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Motherhood remains a complex and contested issue in feminist research as well as public discussion. This interdisciplinary volume explores cultural representations of motherhood in various contemporary European contexts, including France, Italy, Germany, Portugal, Spain, and the UK, and it considers how such representations affect the ways in which different individuals and groups negotiate motherhood as both institution and lived experience. It has a particular focus on literature, but it also includes essays that examine representations of motherhood in philosophy, art, social policy, and film. The book’s driving contention is that, through intersecting with other fields and disciplines, literature and the study of literature have an important role to play in nuancing dialogues around motherhood, by offering challenging insights and imaginative responses to complex problems and experiences. This is demonstrated throughout the volume, which covers a range of topics including: discursive and visual depictions of pregnancy and birth; the impact of new reproductive technologies on changing family configurations; the relationship between mothering and citizenship; the shaping of policy imperatives regarding mothering and disability; and the difficult realities of miscarriage, child death, violence, and infanticide. The collection expands and complicates hegemonic notions of motherhood, as the authors map and analyse shifting conceptions of maternal subjectivity and embodiment, explore some of the constraining and/or enabling contexts in which mothering takes place, and ask searching questions about what it means to be a ‘mother’ in Europe today. It will be of interest not only to those working in gender, women’s and feminist studies, but also to scholars in literary and cultural studies, and those researching in sociology, criminology, politics, psychology, medical ethics, midwifery, and related fields.
Women's Writing in Twenty-First Century France is the first book-length publication on women-authored literature of this period, and comprises a collection of challenging critical essays that engage with the themes, trends and issues, and with the writers and their texts, of the first decade of the twenty-first century.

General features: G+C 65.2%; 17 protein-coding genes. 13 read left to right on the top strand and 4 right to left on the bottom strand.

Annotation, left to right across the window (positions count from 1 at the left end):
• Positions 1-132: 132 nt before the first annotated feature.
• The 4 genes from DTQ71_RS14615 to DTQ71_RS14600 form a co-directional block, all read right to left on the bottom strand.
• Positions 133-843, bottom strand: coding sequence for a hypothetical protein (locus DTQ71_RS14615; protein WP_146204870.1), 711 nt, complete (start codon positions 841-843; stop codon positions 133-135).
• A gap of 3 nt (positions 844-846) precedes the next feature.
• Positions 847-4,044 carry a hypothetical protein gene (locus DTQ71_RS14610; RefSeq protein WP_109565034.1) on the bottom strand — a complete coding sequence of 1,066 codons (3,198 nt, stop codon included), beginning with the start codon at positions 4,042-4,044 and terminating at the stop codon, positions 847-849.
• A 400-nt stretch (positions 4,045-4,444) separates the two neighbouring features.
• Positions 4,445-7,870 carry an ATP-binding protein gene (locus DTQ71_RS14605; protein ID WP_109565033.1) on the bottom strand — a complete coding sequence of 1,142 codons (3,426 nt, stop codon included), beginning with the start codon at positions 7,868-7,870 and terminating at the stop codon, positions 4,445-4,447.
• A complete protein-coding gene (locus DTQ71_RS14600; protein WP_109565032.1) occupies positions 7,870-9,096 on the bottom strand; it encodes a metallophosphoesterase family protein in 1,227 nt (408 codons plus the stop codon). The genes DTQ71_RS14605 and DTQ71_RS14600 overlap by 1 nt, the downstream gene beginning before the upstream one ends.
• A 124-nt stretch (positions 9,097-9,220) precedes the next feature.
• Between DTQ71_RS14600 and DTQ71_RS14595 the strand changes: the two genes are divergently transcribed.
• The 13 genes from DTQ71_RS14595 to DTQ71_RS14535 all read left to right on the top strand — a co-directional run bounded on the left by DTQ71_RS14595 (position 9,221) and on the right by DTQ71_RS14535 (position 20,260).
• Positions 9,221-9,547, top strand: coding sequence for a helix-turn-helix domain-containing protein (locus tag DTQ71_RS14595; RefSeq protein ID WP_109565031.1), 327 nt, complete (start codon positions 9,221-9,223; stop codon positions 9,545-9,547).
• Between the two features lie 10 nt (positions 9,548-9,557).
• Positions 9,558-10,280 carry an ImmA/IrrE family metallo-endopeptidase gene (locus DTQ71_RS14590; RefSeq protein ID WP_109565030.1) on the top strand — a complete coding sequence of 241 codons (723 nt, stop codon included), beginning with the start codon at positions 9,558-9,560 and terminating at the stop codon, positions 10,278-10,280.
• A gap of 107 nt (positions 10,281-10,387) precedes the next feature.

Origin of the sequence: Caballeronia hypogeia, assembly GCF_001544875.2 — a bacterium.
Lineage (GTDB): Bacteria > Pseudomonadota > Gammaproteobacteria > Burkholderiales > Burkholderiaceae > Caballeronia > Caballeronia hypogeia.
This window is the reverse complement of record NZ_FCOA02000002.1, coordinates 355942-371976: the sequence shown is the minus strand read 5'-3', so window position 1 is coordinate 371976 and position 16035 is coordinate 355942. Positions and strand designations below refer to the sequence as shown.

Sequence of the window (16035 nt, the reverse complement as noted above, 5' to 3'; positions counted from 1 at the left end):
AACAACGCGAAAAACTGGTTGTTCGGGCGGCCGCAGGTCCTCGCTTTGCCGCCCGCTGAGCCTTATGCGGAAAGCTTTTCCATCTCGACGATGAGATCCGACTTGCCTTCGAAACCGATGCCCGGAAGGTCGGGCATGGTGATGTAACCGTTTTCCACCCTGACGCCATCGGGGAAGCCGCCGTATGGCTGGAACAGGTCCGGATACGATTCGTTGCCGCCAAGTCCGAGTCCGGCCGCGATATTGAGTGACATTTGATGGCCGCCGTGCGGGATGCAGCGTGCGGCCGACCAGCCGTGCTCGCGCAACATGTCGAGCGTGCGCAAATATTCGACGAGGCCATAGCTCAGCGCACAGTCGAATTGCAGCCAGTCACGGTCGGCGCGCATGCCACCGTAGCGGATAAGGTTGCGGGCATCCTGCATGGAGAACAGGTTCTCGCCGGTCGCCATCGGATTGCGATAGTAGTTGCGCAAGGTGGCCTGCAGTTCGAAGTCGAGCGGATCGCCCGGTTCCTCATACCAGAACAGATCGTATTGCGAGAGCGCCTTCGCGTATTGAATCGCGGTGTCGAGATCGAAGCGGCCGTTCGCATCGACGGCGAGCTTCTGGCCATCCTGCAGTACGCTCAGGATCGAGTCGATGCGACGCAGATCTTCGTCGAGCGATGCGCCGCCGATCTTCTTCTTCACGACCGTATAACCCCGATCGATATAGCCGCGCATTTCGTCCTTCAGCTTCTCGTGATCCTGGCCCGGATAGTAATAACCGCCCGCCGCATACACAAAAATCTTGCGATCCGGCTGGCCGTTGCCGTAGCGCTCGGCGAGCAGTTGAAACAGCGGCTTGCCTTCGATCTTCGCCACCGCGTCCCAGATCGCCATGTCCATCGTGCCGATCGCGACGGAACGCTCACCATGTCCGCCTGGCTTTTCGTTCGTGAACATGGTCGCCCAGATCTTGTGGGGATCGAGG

PART ONE: Women’s Writing in Twenty-First-Century France: Trends and Issues
1. Women’s writing in twenty-first-century France: introduction, Amaleena Damlé and Gill Rye
2. What ‘passes’?: French women writers and translation into English, Lynn Penrod
3. What women read: contemporary women’s writing and the bestseller, Diana Holmes
PART TWO: Society, Culture, Family
4. Vichy, Jews, enfants cachés: French women writers look back, Lucille Cairns
5. Wives and daughters in literary works representing the harkis, Susan Ireland
6. (Not) seeing things: Marie NDiaye, (negative) hallucination and ‘blank’ métissage, Andrew Asibong
7. Rediscovering the absent father, a question of recognition: Despentes, Tardieu, Lori Saint-Martin
8. Babykillers: Véronique Olmi and Laurence Tardieu on motherhood, Natalie Edwards
PART THREE: Body, Life, Text
9. The becoming of anorexia and text in Amélie Nothomb’s Robert des noms propres and Delphine de Vigan’s Jours sans faim, Amaleena Damlé
10. The human-animal in Ananda Devi’s texts: towards an ethics of hybridity?, Ashwiny O. Kistnareddy
11. Embodiment, environment and the re-invention of self in Nina Bouraoui’s life-writing, Helen Vassallo
12. Irreverent revelations: women’s confessional practices of the extreme contemporary, Barbara Havercroft
13. Contamination anxiety in Annie Ernaux’s twenty-first-century texts, Simon Kemp
PART FOUR: Experiments, Interfaces, Aesthetics
14. Experience and experiment in the work of Marie Darrieussecq, Helena Chadderton
15. Interfaces: verbal/visual experiment in new women’s writing in French, Shirley Jordan